- Echo | ellen thesleff | oil on canvas | 1891
In the late 19th century, women began chipping away at the glass ceiling of the mainstream art world. "Women realized that they couldn't stay in their own separate sphere if they wanted to be considered serious artists and make a living," says Alexis Goodin, curatorial research associate at the Clark Art Institute in Williamstown, Massachusetts. Female artists began vying for their work to be shown alongside their male counterparts, their dogged efforts ultimately catalyzing the female art renaissance of late 19th-century Paris.
"At the time, Paris was the most important place in the western world to train [in painting]," says Laurence Madeline, curator of the "Women Artists in Paris, 1850-1900" exhibit, which opens at Clark Art Institute on June 9. Paris offered private studios with professors who were willing to teach women—a rarity at the time. "The museums and all the exhibition places (salons) also afforded the opportunity to view a large range of art, from past works to contemporary," Madeline says. As such, Paris was a gathering place, and young and striving artists gathered like moths to a flame to learn, converse, and grow their careers alongside like-minded peers.
"Paris was the center of the art world, and, despite restrictions, there were many opportunities for women artists to train," Madeline says. "Women formed female networks and supported new organizations, such as the Union of Women Painters and Sculptors, which advocated for women artists and opened up a new exhibition venue," Madeline says. Women did all they could to both work alongside and emulate their male counterparts. In terms of style and subject, Madeline says that "women artists painted many of the same subjects as their male peers, but approached the subject from a different perspective." All throughout, women fought for their work to be shown alongside men's and for their paintings judged on merit, not gender.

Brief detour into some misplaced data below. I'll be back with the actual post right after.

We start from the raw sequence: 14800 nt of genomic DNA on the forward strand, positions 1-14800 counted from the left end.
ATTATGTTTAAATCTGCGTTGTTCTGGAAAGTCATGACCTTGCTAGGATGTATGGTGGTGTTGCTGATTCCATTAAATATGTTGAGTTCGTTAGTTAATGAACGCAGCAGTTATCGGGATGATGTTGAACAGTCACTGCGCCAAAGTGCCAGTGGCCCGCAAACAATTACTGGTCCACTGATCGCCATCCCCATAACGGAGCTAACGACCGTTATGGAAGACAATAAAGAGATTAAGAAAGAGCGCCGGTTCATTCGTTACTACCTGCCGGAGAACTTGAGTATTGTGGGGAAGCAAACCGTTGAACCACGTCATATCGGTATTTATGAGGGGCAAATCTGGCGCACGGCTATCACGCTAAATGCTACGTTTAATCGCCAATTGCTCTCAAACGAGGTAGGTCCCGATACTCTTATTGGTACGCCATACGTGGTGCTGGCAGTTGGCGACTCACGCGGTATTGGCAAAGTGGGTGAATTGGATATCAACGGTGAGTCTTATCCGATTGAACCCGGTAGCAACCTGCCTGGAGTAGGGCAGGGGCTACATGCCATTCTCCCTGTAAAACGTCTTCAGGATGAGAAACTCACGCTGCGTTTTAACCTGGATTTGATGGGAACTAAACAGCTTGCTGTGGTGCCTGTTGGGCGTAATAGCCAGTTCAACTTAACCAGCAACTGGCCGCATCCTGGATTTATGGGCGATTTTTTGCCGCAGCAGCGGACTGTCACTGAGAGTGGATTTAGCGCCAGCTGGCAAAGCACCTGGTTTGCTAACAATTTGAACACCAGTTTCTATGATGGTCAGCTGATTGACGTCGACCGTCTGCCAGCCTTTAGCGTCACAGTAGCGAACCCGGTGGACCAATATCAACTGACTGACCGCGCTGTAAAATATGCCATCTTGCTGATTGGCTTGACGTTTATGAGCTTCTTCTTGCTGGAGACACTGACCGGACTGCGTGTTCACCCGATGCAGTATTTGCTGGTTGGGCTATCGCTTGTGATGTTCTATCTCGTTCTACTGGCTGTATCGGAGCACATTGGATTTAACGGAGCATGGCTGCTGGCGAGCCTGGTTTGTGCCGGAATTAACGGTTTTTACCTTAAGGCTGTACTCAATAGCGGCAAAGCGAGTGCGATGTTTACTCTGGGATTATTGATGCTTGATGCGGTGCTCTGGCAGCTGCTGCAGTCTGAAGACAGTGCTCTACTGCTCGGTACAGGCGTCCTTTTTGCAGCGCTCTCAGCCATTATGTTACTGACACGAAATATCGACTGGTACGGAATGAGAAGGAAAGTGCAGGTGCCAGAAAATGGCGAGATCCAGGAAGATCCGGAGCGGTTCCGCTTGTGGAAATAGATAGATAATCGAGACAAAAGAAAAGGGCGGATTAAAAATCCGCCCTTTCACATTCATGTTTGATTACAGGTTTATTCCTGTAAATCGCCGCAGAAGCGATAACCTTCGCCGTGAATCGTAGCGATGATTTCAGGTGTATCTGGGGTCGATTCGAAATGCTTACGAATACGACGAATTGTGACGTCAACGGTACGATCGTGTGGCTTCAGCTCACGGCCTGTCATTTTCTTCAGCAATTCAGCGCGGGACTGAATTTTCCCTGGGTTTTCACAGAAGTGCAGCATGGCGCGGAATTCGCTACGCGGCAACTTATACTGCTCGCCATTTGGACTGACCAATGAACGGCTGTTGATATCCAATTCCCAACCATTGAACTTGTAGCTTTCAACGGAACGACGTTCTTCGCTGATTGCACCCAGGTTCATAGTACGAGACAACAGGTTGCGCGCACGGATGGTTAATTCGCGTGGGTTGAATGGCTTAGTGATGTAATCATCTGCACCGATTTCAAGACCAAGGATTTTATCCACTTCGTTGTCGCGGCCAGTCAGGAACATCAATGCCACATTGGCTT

The cover artwork, Echo, is by Finish expressionist Ellen Thesleff, who moved to Paris in 1891 to join the movement after studying drawing in her home country. She was inspired by the many great painters producing in France at the time. "She obviously studied Eugène Carrière and Whistler," Madeline says. "She saw Manet and the Impressionists and certainly naturalist painters like Jules Bastien-Lepage, who was very important at that time." Despite the conservative nature of the Paris art scene at the time, Thesleff, like her female contemporaries, was able to break into the art world. "Like any artist, [she was driven] by the need to create, whatever the conditions."
Madeline describes Echo as a symbolist work. "There are several meanings to this painting," Madeline says. "First, the scream of a very young girl in the country. Behind that, the discovery of the nature, of the 'me,' of one's position in the world—being part of it—and the power that can have on this world."
"Women Artists in Paris, 1850-1900" will be exhibited from June 9 through September 3 at the Clark Art Institute in Williamstown, Massachusetts.